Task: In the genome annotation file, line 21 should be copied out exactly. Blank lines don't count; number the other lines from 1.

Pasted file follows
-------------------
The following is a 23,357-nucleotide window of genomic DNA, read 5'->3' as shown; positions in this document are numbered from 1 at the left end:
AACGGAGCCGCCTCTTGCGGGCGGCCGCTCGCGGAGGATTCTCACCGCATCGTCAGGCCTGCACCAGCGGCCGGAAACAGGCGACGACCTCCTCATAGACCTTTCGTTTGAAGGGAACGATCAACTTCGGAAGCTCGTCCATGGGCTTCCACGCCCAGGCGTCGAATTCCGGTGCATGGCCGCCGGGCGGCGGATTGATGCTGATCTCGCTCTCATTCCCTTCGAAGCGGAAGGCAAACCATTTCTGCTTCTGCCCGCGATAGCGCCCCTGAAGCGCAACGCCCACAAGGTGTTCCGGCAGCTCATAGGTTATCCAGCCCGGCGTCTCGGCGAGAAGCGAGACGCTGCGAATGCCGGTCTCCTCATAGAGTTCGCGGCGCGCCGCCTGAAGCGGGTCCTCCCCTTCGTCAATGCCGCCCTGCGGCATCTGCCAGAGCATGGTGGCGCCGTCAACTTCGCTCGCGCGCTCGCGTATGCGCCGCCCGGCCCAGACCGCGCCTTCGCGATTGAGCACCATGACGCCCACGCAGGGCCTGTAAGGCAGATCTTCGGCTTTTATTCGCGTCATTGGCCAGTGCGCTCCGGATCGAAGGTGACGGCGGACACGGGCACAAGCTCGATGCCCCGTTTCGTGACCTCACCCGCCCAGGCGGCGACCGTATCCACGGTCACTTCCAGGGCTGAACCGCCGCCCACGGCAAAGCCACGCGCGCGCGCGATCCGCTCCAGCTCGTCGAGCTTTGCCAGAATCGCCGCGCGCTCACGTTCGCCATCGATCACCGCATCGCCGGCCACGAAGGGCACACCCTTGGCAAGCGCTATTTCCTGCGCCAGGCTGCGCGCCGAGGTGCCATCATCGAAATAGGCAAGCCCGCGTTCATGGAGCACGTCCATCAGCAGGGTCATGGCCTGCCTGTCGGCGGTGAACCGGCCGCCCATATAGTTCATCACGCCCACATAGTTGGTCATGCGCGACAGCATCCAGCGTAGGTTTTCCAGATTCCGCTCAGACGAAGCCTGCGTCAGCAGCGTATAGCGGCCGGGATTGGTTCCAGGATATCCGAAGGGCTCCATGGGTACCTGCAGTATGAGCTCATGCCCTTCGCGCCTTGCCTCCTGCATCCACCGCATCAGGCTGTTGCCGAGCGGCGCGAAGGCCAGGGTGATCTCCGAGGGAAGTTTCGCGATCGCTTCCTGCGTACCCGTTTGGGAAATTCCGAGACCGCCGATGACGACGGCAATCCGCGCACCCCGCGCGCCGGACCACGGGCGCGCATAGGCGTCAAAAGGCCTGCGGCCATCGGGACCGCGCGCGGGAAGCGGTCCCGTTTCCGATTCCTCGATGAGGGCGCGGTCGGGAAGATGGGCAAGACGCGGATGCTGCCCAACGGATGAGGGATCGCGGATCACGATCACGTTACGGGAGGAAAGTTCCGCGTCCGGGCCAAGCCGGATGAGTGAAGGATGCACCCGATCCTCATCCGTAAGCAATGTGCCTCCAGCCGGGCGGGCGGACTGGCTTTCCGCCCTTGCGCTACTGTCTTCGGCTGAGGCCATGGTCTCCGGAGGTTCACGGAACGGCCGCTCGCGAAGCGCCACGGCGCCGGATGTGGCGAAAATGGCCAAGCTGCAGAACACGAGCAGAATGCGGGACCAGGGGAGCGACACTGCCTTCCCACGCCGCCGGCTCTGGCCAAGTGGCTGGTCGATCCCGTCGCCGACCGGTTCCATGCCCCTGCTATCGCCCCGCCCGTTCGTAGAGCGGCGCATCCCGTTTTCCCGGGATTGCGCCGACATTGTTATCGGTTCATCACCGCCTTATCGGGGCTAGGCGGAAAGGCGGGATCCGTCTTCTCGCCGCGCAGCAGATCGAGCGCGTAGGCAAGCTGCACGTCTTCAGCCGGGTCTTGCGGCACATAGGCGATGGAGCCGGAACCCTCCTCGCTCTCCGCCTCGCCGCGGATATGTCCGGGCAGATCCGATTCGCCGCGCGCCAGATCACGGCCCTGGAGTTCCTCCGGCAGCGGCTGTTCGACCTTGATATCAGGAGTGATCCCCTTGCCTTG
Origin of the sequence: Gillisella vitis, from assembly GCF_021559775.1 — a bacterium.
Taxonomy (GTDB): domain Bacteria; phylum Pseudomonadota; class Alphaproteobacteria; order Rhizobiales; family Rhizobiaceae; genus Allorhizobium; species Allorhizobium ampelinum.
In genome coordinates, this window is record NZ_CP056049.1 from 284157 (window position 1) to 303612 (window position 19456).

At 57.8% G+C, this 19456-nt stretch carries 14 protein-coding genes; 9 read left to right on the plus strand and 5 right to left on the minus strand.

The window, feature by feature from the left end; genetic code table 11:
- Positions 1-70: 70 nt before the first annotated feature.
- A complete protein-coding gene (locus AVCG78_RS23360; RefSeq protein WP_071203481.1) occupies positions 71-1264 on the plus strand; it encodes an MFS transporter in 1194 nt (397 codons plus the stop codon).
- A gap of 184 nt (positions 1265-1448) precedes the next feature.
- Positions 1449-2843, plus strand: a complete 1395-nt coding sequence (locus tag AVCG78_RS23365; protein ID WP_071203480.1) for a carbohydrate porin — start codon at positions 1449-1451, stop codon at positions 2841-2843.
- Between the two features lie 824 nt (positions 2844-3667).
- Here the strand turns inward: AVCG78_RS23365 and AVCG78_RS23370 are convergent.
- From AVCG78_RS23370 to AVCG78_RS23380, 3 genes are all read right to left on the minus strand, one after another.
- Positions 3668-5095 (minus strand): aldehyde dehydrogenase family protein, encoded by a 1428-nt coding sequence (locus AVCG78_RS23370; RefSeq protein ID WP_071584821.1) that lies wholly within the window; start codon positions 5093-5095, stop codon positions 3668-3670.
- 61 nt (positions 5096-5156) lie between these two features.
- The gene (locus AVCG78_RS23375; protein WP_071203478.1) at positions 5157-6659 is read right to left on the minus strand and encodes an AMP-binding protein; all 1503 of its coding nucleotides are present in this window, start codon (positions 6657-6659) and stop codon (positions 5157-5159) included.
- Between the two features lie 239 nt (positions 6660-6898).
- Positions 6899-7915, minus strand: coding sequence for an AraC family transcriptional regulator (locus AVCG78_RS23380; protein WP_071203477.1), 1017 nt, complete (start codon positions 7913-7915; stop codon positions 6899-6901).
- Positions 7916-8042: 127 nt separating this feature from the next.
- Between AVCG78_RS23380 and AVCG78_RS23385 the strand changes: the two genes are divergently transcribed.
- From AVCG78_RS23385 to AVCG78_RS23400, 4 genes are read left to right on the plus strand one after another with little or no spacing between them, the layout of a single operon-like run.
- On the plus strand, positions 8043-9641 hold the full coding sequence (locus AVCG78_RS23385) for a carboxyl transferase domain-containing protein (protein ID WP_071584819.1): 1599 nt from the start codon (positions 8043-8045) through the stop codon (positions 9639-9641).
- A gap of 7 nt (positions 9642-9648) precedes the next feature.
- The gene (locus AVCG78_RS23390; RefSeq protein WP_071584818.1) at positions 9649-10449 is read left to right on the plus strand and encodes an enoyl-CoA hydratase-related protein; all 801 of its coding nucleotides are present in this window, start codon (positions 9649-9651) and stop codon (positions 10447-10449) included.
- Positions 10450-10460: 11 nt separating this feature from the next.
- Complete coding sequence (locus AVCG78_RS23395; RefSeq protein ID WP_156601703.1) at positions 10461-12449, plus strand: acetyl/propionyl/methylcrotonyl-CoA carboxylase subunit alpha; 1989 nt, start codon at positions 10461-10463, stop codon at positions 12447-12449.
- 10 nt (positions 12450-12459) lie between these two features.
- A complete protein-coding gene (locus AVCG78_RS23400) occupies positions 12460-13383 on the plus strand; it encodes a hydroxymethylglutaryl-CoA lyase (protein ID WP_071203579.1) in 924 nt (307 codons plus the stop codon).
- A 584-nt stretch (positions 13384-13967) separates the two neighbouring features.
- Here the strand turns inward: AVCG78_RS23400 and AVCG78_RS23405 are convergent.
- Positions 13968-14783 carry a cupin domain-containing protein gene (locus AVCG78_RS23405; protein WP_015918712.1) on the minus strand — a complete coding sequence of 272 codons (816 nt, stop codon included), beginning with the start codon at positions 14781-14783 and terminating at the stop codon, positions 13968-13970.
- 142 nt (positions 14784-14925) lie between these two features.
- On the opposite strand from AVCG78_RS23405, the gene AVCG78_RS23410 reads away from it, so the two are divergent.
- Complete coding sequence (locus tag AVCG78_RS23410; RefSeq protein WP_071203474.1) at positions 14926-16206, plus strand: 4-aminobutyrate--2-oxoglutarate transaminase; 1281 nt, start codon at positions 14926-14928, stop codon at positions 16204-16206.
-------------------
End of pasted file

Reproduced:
- Between AVCG78_RS23380 and AVCG78_RS23385 the strand changes: the two genes are divergently transcribed.